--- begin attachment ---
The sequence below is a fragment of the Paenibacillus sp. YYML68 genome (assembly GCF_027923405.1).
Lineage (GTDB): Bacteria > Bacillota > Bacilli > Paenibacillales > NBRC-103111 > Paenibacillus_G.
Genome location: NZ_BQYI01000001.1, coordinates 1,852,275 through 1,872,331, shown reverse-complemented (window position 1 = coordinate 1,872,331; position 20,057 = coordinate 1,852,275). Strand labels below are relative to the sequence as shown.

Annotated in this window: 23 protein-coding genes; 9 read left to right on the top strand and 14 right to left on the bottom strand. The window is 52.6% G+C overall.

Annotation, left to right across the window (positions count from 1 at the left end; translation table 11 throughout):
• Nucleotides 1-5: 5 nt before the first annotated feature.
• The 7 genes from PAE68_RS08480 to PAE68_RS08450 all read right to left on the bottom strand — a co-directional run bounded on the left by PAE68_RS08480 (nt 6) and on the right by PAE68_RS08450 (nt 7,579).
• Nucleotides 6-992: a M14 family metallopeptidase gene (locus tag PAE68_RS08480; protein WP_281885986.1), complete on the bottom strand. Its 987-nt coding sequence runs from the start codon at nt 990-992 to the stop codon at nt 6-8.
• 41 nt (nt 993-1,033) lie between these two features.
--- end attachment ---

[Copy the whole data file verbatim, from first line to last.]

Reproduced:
The sequence below is a fragment of the Paenibacillus sp. YYML68 genome (assembly GCF_027923405.1).
Lineage (GTDB): Bacteria > Bacillota > Bacilli > Paenibacillales > NBRC-103111 > Paenibacillus_G.
Genome location: NZ_BQYI01000001.1, coordinates 1,852,275 through 1,872,331, shown reverse-complemented (window position 1 = coordinate 1,872,331; position 20,057 = coordinate 1,852,275). Strand labels below are relative to the sequence as shown.

Annotated in this window: 23 protein-coding genes; 9 read left to right on the top strand and 14 right to left on the bottom strand. The window is 52.6% G+C overall.

Annotation, left to right across the window (positions count from 1 at the left end; translation table 11 throughout):
• Nucleotides 1-5: 5 nt before the first annotated feature.
• The 7 genes from PAE68_RS08480 to PAE68_RS08450 all read right to left on the bottom strand — a co-directional run bounded on the left by PAE68_RS08480 (nt 6) and on the right by PAE68_RS08450 (nt 7,579).
• Nucleotides 6-992: a M14 family metallopeptidase gene (locus tag PAE68_RS08480; protein WP_281885986.1), complete on the bottom strand. Its 987-nt coding sequence runs from the start codon at nt 990-992 to the stop codon at nt 6-8.
• 41 nt (nt 993-1,033) lie between these two features.